Youtube similarly offers an endless supply of occasionally pertinent travel guides, and basic phrase pronunciation guides.  Once again, free of charge.


There is still a place in our individual travel-kits for some analog planning resources. While I personally wouldn’t purchase another location-specific guide book, I would purchase a copy of 1000 Places To See Before You Die. A brief hunt on Amazon will reveal other resources, although I’ve had great luck with this particular one. No, they aren’t paying me to say so.

For the inevitable moment when we forget our phone,  or charger,  I’ve found it absolutely necessary to carry and do some planning with a paper map. These can be had for no cost from many hostels,  hotels,  tourist information centers, and of course; online. offers some great examples for travel in many northern European destinations.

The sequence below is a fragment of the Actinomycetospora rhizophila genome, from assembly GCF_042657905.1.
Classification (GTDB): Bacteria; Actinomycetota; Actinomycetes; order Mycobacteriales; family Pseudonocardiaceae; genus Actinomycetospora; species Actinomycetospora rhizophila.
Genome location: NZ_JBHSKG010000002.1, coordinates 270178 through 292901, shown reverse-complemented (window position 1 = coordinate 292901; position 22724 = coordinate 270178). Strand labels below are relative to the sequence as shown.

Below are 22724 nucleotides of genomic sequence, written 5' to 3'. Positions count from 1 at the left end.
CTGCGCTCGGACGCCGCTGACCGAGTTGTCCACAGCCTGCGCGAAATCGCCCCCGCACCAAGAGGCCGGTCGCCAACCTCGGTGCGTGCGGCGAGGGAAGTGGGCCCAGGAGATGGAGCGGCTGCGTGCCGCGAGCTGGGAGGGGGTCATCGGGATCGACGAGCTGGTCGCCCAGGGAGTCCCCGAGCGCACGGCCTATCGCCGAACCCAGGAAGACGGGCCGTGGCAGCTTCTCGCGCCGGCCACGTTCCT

In the next installments, we’ll discuss researching flight options, lodging, transportation, and entertainment. Thanks for reading!

✈Make No Plans: 24 hours in Munich. (Part II)

(Continued from Part I)

My widening eyes peered into the steeply slanted ceiling above me as I awoke in unfamiliar surroundings. I felt genuine excitement and curiosity welling up uncontainably inside me, as I realized where I lay.

The evening light spilled into my room through the skylight overhead. I reached for my map, and quickly improvised a wandering route through the early evening Munich streets. I aimed to find the people, and the beer, where they naturally occurred.